Groucho Marx


Normally I don’t post obits unless I have my own story to tell about an encounter with the deceased, be it through a one-on-one interview or press tour appearance. Unfortunately, I never met Doris Day, but always appreciated her triple-threat talent, especially as a singer and actress. The award-winning star and long time animal rights

Was up north painting the unplugged cottage and a bit behind on posting, so missed this milestone from Sunday: the 50th anniversary of the first Tonight Show starring Johnny Carson. Carson’s official debut on Oct. 1, 1962 only survives on a short audio clip. As has been noted here before, the first 10 years of

Phyllis Diller, who died Sunday at 95, always struck me as the female Bob Hope. Her delivery and timing were very much patterned off Hope’s confident, straight at you patter. Like Hope the master, how she said things was usually funnier than what she was saying. With Diller, you thought it was all about how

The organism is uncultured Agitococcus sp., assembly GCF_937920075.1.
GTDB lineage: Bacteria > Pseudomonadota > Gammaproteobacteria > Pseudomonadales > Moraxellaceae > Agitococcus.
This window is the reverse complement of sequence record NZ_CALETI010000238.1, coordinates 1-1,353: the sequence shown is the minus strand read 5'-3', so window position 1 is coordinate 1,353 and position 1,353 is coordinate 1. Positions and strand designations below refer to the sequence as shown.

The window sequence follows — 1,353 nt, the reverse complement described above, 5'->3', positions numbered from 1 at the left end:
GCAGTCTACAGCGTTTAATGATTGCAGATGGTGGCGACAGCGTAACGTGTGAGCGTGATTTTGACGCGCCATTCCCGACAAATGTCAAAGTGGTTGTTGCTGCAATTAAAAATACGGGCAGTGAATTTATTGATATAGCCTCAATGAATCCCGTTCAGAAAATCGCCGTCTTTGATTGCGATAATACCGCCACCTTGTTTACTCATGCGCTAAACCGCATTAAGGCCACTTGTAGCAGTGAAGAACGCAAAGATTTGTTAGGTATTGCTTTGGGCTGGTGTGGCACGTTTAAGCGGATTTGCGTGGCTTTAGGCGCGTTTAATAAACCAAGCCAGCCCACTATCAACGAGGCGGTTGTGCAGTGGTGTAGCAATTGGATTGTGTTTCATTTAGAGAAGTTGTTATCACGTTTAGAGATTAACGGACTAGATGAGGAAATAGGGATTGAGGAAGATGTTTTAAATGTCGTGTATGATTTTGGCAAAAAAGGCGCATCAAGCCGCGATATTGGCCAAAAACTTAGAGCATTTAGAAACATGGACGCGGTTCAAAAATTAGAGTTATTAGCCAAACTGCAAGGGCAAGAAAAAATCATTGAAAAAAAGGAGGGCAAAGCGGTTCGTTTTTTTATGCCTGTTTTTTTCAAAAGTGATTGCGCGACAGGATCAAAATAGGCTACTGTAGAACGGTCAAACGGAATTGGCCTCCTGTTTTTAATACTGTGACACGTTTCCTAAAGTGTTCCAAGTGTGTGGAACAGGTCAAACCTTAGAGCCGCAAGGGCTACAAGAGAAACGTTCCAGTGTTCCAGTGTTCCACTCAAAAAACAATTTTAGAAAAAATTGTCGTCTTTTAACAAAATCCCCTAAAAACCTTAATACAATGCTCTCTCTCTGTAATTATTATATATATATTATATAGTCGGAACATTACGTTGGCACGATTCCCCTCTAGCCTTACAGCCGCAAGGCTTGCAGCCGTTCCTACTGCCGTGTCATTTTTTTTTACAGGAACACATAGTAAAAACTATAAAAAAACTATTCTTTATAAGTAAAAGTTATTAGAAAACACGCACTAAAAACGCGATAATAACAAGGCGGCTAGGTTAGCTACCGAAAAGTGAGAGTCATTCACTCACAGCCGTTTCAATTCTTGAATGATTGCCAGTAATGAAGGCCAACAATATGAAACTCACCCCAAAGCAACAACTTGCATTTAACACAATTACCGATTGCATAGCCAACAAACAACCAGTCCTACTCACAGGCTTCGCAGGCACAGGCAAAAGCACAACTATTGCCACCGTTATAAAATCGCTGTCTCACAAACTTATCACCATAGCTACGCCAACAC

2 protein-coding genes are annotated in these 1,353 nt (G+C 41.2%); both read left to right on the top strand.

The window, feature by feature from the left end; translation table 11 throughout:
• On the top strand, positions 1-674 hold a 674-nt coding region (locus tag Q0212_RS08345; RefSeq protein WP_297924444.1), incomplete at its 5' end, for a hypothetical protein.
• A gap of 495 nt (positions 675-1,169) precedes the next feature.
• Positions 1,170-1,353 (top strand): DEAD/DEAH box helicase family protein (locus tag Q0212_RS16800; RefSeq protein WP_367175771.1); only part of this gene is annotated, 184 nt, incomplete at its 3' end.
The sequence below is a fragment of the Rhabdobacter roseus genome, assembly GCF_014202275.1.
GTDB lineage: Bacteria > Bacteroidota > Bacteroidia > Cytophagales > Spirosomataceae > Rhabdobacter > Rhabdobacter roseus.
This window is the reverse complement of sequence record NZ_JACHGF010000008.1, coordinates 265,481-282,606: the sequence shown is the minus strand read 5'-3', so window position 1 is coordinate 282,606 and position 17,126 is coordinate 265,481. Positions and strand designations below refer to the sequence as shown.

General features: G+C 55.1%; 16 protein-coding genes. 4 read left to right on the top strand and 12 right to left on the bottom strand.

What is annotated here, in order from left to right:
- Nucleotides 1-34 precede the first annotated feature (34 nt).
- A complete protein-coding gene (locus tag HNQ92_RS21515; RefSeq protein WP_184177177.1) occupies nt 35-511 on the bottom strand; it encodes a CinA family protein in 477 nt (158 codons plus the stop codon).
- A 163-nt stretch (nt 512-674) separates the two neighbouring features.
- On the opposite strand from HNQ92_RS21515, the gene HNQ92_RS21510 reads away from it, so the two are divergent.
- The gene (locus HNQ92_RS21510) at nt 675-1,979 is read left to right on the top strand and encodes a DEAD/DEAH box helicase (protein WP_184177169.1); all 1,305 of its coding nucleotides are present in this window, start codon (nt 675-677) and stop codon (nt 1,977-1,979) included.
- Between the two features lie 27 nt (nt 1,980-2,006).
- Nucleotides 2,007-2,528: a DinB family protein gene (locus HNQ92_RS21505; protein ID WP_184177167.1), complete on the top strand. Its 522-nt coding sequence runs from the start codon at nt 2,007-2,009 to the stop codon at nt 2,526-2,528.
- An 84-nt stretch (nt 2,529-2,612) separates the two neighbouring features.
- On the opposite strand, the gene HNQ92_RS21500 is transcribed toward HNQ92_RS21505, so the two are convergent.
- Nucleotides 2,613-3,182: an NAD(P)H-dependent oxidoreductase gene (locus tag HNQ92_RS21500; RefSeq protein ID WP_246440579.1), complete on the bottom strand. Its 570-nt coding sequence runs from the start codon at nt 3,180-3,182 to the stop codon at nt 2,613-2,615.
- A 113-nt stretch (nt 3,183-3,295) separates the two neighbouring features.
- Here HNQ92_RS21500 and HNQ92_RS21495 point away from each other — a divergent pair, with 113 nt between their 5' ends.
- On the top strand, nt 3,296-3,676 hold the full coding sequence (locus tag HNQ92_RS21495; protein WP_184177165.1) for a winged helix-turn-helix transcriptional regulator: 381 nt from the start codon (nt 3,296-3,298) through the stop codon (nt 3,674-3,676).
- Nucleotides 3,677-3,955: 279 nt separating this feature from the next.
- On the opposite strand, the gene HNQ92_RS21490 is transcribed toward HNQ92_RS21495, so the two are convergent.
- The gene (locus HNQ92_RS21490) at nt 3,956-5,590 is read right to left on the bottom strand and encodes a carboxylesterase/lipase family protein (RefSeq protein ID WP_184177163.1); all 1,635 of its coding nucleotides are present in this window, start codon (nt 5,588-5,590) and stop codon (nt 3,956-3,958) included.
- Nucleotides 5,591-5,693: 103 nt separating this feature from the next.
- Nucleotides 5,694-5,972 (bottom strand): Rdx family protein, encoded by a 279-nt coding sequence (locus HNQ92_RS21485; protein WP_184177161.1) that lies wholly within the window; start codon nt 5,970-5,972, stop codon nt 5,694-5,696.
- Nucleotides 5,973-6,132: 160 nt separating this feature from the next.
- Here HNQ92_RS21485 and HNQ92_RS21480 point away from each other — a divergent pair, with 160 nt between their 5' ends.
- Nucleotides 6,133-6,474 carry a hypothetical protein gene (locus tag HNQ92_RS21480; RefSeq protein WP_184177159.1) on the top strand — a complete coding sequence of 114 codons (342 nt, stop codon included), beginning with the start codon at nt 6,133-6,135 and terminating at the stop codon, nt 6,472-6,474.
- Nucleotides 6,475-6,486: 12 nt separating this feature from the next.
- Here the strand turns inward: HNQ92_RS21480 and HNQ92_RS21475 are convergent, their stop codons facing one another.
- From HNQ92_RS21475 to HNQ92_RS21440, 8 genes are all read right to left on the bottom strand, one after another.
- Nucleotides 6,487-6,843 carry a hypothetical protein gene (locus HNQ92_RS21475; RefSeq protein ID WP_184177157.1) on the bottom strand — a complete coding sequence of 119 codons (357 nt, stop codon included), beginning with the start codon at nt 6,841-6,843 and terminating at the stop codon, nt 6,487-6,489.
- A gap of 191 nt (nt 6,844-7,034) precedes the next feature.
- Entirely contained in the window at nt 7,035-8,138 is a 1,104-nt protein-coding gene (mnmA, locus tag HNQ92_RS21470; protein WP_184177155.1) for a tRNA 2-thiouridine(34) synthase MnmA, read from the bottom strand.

Sliced and diced CBC: turning up the heat “What we do with television in the next few decades, and what television does with us, will be one of the four or five chief factors in the shaping of the Canadian mind and soul.” A quote from the Toronto Star’s current “Network” blog? A pronouncement from